Paul Robinson, an award-winning physicist, U.S. ambassador and former head of Sandia National Laboratories, died Thursday, March 2. He was 81. From Aug. 15, 1995, to April 29, 2005, he successfully guided the workforce through lean and difficult times toward relative stability and growth, while overseeing buildups in stockpile surveillance, anti-terrorism and industrial partnerships. He was known as an effective communicator, a generous administrator and a man who committed his life absolutely to national security.
Paul was born Oct. 9, 1941, in Detroit. He received a bachelor’s in physics from Christian Brothers University in Memphis, Tennessee, where he grew up, and a doctorate, also in physics, from Florida State University. At FSU, he worked in the nuclear accelerator laboratory studying alpha particle scattering on calcium-40 under physicist Robert H. Davis. Paul entered the workforce at Los Alamos National Laboratory in 1967 in field testing. He moved into the Advanced Concepts Group and up through management, becoming principal associate director of the National Security Program in 1980.
He left Los Alamos in 1985 to serve for three years as senior vice president and principal scientist at Ebasco Services Inc. He sat on a White House committee headed by former CIA Director William Casey that reviewed compliance with arms control agreements for the National Security Council. Paul successfully pushed for the report to include considerations of the technologies involved, reflecting his experience in nuclear deterrence and other national security programs.
His technical background was recognized when, in 1988, then-President Ronald Reagan named him U.S ambassador to the Nuclear Testing Talks in Geneva, a post to which he was reappointed by former President George H. W. Bush. As ambassador, he headed the delegation and was its chief negotiator. The talks resulted in protocols to the Threshold Test Ban Treaty and the Peaceful Nuclear Explosions Treaty, both ratified unanimously by the U.S. Senate and the Soviet Duma.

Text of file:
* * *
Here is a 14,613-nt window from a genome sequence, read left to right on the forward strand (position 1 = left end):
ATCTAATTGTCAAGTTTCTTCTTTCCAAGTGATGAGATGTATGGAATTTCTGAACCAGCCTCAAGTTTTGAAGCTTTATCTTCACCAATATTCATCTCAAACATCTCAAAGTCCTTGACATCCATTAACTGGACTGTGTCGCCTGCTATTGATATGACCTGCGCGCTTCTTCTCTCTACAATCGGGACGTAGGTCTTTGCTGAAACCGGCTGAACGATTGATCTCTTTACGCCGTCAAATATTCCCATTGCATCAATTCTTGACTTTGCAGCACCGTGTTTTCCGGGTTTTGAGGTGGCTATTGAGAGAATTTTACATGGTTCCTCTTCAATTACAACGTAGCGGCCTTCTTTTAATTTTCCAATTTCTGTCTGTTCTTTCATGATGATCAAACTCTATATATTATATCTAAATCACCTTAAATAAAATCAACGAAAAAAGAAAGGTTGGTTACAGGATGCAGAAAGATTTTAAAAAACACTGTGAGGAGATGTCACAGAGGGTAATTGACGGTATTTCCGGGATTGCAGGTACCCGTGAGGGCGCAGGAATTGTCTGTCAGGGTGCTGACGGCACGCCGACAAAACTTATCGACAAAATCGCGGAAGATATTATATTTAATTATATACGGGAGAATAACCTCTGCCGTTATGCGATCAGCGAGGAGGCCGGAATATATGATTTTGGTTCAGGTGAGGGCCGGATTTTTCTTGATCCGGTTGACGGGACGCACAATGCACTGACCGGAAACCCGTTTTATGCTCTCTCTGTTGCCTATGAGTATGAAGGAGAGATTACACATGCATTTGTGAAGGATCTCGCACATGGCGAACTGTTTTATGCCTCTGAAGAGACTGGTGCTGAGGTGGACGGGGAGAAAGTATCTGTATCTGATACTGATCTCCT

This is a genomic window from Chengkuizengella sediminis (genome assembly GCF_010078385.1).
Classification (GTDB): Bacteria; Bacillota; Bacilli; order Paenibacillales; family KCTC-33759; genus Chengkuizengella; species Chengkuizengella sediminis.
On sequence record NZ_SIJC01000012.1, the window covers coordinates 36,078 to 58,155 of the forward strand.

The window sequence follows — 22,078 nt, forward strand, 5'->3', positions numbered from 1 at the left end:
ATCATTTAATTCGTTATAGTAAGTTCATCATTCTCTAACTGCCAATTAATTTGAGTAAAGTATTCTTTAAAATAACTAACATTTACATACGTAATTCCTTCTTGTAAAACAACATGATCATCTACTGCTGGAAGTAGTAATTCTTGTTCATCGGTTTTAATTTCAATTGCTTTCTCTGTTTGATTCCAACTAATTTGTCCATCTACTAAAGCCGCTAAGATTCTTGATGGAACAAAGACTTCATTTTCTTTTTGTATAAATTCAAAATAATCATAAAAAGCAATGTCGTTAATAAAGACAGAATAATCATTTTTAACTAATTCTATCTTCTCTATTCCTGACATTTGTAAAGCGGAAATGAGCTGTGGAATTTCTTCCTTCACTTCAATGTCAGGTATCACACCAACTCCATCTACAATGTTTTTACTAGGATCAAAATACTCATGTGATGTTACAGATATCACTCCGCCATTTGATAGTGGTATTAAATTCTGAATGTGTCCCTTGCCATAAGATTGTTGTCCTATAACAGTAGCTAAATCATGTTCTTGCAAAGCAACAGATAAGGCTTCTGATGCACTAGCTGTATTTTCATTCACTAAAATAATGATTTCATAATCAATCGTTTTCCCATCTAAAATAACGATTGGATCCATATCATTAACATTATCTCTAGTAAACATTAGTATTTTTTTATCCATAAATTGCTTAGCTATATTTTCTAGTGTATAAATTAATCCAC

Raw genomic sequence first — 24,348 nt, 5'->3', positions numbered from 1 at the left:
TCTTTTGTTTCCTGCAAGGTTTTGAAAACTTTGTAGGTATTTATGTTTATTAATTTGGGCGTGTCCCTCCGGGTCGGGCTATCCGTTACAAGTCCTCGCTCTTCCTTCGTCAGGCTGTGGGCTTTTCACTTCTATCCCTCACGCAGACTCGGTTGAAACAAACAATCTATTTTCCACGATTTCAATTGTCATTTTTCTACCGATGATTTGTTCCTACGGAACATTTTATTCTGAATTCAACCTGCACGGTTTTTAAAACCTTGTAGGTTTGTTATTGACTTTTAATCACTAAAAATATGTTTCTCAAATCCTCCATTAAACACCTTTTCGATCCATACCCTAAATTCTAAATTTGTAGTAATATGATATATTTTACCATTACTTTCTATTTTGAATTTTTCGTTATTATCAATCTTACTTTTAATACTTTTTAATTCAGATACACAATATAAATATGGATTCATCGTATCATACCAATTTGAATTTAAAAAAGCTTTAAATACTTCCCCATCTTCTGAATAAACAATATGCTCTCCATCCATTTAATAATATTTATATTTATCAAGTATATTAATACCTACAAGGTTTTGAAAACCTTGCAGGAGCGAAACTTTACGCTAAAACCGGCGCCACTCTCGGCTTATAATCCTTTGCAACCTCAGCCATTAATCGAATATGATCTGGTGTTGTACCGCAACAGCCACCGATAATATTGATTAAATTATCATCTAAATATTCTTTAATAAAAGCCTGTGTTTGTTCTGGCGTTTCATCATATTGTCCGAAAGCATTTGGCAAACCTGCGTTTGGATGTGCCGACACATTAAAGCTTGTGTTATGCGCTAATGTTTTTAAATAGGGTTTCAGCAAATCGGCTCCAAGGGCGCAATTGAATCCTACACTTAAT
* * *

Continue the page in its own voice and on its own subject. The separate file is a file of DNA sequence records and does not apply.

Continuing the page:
In 1990, Paul joined Sandia as director of the Systems Analysis Center and in 1991 advanced to vice president — comparable to a current associate Labs director — for Laboratory Development. Throughout his career, he continued to provide his expertise to government reviews of arms control and national security policy. In 1991, he chaired the President’s Technical Advisory Committee for arms control issues related to warhead dismantlement and special nuclear materials and was a member of the Strategic Advisory Group for U.S. Strategic Command.
In 1995, Paul was named director of Sandia National Laboratories and president of Sandia Corp. He would become Sandia’s longest serving director.
When he became Sandia’s leader, the Labs was still adjusting to the end of the Cold War. Nuclear testing had ended in 1992, and no new nuclear weapon designs were in development. Upon his appointment, he announced his faith in Sandia, “I can tell you that our laboratory is certainly among the best in the world. The can-do attitude we bring to problem solving is unrivaled.” However, he admitted hurdles, such as overly complex internal processes, needed to be overcome, and he pledged to “turn up the rate of idea generation, competition and continuous improvement.” True to his word, he went on to become the Labs’ biggest advocate for new ideas and continuous improvement.
He continued to champion efforts to significantly expand partnerships with industry. He oversaw the implementation of the new Stockpile Surveillance program and the related Accelerated Strategic Computing Initiative. He supported international programs that initially focused on the protection of nuclear information and materials held by the states of the former Soviet Union. And he encouraged the extension of Sandia’s anti-terrorism research, building on the Labs’ solid base in physical security.
Under Paul, Sandia saw its first woman promoted to executive vice president. Joan Woodard became vice president of the Energy and Environment Division in October 1995, under a restructuring by Paul and Deputy Lab Director John Crawford. Four years later, she took John’s place as executive vice president. She and Paul worked closely together for the remainder of his tenure.